Made In Rhode Island: Making Lace On Leavers Looms

May 22, 2014

Some businesses’ bottom lines rise and fall with the stock market, others with trends in popular culture. Take the fashion industry. The lace on Kate Middleton’s wedding gown sparked a trend that is being felt here in Rhode Island.

Wall Street is not what York Roberts keeps an eye on. You won’t catch him monitoring the business cable channels for the latest ups and downs in the stock market. Nope. Roberts is more likely to be watching the E! Entertainment channel for what’s hot on the red carpet.

Workers at Leavers Lace in West Greenwich work on machines that are more than 100 years old.
Credit Catherine Welch / RIPR

“We watch the Golden Globes, we watch what’s going on in Hollywood, what’s going on in the fashion industry and what you see on TV,” said Roberts. “And right now, you see a lot of lace.”

The plant manager at Leavers Lace, Roberts is a 4th generation lace worker. “Worked for my grandfather, my father and learned my trade through them and I love it.”

Leavers lace is unique because it looks handmade. The machines make it that way. Invented in England more than 100 years ago, leavers looms and patterns are still at work here in West Greenwich.

It all starts in a quiet room where the bobbins are wound. Dozens of white threads stretch from racks of yarn half-way across the room into a comb on a table where a pair of patient hands winds the strands onto bobbins.

“Very patient, very patient,” said Roberts. “I’ve grown a lot of patience. If you’re not patient in this business then it’s not for you. When you’re dealing with machines that are over 100 years old something’s going to happen, something’s going to break and you just have to have patience or they’ll get the better of you.”

A worker threads yarn onto a bobbin. The bobbin will then head to the looms to become lace.
Credit Catherine Welch / RIPR

From there, it’s on to the leavers looms.

Roberts guesses that his hulking, black machines were built anywhere from 1895 to 1925. Leavers looms were the first lace machines to take over from handmade. So what once took months or a year by hand now takes about an hour.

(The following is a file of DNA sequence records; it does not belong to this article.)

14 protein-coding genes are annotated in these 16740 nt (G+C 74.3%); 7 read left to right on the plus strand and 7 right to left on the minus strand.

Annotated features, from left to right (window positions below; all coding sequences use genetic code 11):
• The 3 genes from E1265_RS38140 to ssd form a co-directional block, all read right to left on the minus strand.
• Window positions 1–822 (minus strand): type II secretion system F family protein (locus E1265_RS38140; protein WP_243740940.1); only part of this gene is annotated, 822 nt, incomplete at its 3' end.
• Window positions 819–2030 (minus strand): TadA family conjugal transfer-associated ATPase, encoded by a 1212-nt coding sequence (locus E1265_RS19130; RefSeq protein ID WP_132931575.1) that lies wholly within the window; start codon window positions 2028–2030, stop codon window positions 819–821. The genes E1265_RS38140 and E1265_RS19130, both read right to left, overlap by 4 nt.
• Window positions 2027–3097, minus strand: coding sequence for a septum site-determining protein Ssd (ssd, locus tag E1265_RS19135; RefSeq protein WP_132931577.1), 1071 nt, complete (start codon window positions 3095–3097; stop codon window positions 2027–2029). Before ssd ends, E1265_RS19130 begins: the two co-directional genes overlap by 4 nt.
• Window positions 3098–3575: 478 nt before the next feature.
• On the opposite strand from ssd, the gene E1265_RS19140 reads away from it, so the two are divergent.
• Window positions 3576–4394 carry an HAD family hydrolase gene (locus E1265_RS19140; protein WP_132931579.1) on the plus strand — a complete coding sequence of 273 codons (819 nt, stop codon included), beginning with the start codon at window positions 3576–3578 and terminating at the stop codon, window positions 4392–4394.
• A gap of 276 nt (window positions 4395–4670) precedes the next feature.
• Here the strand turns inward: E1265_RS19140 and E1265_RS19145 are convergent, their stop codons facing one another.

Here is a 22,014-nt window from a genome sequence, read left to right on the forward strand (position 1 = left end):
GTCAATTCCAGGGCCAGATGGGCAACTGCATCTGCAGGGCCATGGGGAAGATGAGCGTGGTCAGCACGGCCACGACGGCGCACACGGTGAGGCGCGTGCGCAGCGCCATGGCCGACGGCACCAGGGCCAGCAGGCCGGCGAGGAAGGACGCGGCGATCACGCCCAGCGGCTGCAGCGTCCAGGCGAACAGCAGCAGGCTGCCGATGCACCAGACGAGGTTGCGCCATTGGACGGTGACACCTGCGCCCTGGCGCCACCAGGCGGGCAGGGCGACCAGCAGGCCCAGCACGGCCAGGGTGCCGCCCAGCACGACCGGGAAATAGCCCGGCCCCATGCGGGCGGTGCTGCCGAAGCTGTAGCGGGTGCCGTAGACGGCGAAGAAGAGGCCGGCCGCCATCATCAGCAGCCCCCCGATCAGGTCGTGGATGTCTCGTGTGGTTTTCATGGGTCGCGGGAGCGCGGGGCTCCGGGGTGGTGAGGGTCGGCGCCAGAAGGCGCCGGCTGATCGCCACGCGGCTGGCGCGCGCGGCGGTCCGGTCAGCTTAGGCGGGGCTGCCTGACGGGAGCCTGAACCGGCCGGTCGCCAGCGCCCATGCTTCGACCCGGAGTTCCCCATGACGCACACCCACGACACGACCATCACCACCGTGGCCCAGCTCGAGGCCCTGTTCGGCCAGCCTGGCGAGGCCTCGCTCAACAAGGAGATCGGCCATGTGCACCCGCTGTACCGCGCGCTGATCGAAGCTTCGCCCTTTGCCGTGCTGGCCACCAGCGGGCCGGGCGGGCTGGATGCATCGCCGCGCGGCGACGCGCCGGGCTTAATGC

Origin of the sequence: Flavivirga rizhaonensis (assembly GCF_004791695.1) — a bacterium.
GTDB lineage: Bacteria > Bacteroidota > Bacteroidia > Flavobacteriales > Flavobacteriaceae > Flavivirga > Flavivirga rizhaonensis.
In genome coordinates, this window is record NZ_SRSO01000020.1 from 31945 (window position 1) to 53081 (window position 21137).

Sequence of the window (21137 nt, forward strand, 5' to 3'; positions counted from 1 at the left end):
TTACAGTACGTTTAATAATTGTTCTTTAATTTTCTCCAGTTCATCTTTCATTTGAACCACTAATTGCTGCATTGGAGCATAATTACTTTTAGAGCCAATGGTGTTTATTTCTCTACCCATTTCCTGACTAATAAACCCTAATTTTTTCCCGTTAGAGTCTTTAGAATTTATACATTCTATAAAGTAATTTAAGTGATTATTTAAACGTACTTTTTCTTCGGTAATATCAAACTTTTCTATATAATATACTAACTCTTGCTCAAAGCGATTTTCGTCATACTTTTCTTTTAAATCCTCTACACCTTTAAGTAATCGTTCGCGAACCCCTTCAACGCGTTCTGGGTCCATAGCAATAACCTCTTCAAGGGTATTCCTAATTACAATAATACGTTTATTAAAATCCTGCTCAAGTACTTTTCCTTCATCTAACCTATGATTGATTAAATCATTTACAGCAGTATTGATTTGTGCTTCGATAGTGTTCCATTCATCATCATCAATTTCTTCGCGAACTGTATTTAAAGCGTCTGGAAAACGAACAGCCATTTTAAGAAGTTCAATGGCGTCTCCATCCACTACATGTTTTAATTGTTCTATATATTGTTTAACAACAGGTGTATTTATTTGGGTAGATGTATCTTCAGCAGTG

“It’s threaded up with over 16-k individual thread and the yarn is on spools underneath the machine that run up through a guide and then when they get where the bobbin and carriage is that’s where the jack-card takes over,” said Roberts.

York Roberts has 13 leavers looms in his shop in West Greenwich.
Credit Catherine Welch / RIPR

That Jacquard is the pattern. It works by moving rectangular, metal sheets filled with seemingly random holes that look like punch cards. “It’s very similar to the early stages of computers here everything works off of punch cards.”

The metal sheets are joined together to make a sheet that rolls around at the end of the machine. This is what tells the machine what pattern to make. “This system we’ve used, we’ve been using for over 150 years, so I can safely say we were here before the computer was or IBM.”

Once the lace is made, Roberts’ wife Laurie stretches is out along a wall in a well lit room. She’s looking for flaws. She marks any imperfections with a wooden clothes pin then mends them on a sewing machine.

Laurie Roberts inspects every yard of lace before it goes out the doors of Leavers Lace.
Credit Catherine Welch / RIPR

This is how it’s done.

Most of Roberts’ employees have worked at Leavers Lace for a long time. But when he needs new people, it’s hard to find them.

“It’s hard to get people in the industry when you say we’re the only one,” said Roberts. “But we’ll always be here as long as there are people who can handle the machines and handle this business.”

Right now business is good. Leavers Lace supplies Ann Taylor, J-Crew and other retail stores. But Roberts knows what’s in one day is out the next, and said the lace business is not for the faint of heart.

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